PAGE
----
At the Gharyan detention center, prisoners described a similar situation: “The delegation members were Libyans,” said former prisoner Tesfay (the prisoners’ names have been changed). “One of them was from the same town as the prison head. As far as he is concerned, he would rather the refugees stayed in Libya because the system gets funding from the EU and his community profits from it.”

A combination of circumstance and bad luck led the Gharyan prisoners to an even worse fate. When General Khalifa Hafatr’s army began advancing on the capital this year, as part of the ongoing civil war with the General National Congress in Tripoli, the prison found itself in the line of fire. The prison head and guards fled, leaving hundreds of prisoners to fend for themselves in the middle of the desert, without food or clean water.

“We were left a week without food,” Tesfay says. “People died.” It took a while for a mission from Doctors Without Borders to get to the prison. The prisoners made contact with the organization using a telephone that one of the prisoners was hiding, but it took a week to get to them.

“One day, after a month in the abandoned prison, they told us that they are taking us to a UN facility in Tripoli,” the former prisoner said. “The sick were taken to a hospital, and we were thrown into the street with 450 dinars each. ‘Manage,’ they said. And that’s how we found ourselves homeless.”

Sudanese refugees wait to be deported at LIbya's Benina Airport, August 8, 2019.
Esam Omran al-Fetori / Reuters

Doctors Without Borders tried to keep the sick people in the hospital, but eventually they, too, were thrown into the street. “We’re supposedly free, but we have no way to obtain food or medicine,” said Tesfay. Now they are living in an abandoned building in a Tripoli suburb. Although it is not fit for human habitation, they must pay rent to a neighbor who owns it. They get the money from refugees abroad, but those funds could cease at any time. “It would have been better to stay in prison,” Tesfay concludes. “Here too we’re afraid that gangs of human traffickers will snatch us.”

For years, Libya has been a waystation for refugees from Eritrea, Somalia, Sudan and other African countries en route to Europe. The rickety and crowded boats they travel on are often stranded or even sink at sea. Italy forbids rescuing refugees at sea, and rescuers have been accused of human trafficking. Since 2017, the EU has been providing funds and sophisticated means to the Libyan Coast Guard so that fleeing refugees will be caught and returned to Libya. Those who are returned are sent to dangerous detention centers.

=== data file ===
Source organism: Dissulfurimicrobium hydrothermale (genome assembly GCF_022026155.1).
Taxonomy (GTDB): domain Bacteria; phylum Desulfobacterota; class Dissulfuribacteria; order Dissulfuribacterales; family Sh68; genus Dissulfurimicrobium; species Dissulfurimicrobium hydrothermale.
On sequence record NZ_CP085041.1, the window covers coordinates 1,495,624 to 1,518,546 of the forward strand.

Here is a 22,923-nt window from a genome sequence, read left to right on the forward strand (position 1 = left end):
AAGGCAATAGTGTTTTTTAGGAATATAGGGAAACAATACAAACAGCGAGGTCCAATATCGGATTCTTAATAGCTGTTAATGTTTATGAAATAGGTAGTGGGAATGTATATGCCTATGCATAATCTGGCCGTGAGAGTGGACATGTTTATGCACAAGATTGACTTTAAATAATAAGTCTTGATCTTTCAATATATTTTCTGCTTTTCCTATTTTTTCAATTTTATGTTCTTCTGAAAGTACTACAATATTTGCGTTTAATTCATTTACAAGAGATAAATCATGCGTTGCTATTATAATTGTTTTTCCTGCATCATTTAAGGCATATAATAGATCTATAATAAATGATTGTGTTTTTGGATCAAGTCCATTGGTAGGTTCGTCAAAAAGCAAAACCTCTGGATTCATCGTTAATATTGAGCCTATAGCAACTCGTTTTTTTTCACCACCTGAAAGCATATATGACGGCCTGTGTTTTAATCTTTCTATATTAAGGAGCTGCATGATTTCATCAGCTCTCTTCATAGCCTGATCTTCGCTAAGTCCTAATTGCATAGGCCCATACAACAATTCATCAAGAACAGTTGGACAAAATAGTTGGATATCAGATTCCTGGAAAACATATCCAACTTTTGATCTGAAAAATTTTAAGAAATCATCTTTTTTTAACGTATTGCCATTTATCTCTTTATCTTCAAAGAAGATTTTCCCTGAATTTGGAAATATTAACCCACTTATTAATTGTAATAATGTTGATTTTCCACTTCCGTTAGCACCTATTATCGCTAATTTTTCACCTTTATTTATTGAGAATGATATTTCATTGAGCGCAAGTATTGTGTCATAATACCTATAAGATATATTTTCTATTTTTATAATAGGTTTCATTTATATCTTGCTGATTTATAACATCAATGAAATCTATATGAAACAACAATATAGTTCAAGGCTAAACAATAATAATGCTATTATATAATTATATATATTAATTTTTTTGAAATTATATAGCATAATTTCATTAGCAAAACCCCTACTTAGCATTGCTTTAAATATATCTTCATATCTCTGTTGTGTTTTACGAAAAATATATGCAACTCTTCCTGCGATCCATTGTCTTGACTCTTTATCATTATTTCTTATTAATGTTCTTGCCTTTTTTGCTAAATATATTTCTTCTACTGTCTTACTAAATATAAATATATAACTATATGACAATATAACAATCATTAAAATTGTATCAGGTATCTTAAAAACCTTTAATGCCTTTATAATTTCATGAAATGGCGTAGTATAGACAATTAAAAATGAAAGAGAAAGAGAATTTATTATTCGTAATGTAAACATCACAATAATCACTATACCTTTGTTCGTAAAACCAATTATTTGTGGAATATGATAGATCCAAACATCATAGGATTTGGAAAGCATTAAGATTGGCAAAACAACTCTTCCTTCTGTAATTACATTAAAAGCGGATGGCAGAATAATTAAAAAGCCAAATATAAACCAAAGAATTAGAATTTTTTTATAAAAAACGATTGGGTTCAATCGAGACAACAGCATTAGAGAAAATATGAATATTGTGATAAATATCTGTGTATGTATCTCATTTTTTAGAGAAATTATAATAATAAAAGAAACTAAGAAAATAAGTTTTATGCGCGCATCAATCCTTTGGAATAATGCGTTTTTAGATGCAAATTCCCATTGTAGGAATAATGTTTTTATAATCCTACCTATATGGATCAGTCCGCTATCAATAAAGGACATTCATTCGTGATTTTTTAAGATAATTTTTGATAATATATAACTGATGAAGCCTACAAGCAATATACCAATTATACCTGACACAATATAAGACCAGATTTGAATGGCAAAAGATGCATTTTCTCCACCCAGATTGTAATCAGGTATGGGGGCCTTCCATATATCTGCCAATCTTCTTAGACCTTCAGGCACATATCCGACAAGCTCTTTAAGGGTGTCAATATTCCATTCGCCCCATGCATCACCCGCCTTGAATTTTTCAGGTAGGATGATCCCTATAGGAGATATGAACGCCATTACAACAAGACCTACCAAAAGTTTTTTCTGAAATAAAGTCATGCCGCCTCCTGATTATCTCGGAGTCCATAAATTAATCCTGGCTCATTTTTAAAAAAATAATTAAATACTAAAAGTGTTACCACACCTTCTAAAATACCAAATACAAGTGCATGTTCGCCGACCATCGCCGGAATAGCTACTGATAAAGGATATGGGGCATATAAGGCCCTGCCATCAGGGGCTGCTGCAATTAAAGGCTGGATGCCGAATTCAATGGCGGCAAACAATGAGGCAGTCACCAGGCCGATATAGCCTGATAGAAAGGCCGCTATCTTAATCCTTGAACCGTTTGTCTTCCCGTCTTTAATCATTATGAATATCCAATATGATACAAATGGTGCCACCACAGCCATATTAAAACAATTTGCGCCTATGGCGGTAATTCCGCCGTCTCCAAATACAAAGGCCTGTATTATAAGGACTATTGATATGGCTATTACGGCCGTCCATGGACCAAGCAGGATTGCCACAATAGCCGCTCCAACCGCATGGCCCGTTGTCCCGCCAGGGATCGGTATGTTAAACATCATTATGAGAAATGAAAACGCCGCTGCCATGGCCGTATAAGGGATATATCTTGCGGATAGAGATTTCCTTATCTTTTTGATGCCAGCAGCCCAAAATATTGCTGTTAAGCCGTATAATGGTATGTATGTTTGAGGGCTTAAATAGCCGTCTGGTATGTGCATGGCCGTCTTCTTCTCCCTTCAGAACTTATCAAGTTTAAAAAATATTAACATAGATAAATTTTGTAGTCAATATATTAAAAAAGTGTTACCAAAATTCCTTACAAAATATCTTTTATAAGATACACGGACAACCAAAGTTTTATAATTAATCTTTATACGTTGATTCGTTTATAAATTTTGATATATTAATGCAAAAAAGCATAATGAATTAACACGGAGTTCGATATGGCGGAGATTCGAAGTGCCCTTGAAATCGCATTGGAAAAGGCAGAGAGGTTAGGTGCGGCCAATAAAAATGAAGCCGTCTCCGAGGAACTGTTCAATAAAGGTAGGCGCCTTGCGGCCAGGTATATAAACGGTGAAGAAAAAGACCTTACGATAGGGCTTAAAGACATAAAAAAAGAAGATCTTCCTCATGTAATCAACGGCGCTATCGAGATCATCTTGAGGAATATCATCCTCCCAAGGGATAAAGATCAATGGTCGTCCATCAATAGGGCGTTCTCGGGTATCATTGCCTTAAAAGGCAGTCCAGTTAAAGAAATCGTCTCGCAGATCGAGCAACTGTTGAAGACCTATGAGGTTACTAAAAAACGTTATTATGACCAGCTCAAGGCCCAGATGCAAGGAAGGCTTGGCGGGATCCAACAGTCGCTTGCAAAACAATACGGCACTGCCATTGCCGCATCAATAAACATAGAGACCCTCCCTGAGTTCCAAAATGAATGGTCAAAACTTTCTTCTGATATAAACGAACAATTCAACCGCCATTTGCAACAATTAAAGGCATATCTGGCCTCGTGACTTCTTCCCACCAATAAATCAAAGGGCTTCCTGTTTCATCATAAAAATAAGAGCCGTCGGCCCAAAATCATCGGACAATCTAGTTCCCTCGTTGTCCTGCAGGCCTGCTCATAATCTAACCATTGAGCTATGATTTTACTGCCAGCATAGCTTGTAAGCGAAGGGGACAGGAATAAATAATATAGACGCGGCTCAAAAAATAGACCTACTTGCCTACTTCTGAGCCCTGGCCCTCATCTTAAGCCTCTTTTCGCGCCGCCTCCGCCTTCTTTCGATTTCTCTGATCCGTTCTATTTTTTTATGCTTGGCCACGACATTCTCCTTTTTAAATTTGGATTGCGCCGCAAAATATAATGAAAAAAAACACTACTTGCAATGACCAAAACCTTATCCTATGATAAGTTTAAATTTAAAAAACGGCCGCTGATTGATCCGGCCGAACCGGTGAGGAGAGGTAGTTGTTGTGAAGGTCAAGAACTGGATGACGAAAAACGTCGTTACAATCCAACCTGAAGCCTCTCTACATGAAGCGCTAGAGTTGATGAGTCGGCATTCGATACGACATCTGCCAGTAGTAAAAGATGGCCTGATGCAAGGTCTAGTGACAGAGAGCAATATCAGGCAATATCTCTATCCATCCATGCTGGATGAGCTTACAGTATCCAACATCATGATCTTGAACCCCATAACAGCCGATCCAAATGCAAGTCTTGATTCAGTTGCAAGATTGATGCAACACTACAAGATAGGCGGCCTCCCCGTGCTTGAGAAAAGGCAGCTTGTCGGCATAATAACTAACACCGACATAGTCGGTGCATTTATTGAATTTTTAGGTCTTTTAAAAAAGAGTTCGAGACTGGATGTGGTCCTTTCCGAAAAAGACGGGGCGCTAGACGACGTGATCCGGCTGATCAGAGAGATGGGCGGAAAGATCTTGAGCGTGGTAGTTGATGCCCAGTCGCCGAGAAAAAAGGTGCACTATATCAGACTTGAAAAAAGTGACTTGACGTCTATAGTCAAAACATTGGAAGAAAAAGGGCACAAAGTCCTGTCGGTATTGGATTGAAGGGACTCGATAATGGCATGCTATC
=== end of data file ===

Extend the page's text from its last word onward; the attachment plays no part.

Last April, incarcerated refugees began demonstrating in the detention facilities and using concealed phones to distribute videos and photos illustrating their conditions. At Qasr bin Ghashir, Haftar’s militias raided the prison and shot prisoners. They were transferred to other jails and continued to document their condition.

In June, Haaretz published testimony from the facilities: 22 inmates at Zintan prison had died of tuberculosis within six months, and more than 700 people were being held in one room. Since then, to avenge the media exposure, the prison head has moved them to small, cramped rooms where there is no space to lie down. Water was withheld and they were forced to either steal it or drink sewage. Inmates who lost their sanity were bound hand and foot.

The food supply to these facilities is irregular. At Zawiya, it’s a handful of pasta per person per day, a donation from a local nonprofit organization. “After we filmed their effort to sell the women, they punished us with fasting,” says Jamal, a prisoner. “Yesterday we didn’t eat anything.”

Kidane, a prisoner who described his struggle to Haaretz three months ago from his cell in Zintan prison, now sounds a lot more desperate. “I’m tired already,” he says. “This situation continues and there’s no change. I’m hungry, I’m sick, I’m depressed and I don’t see any future for myself.”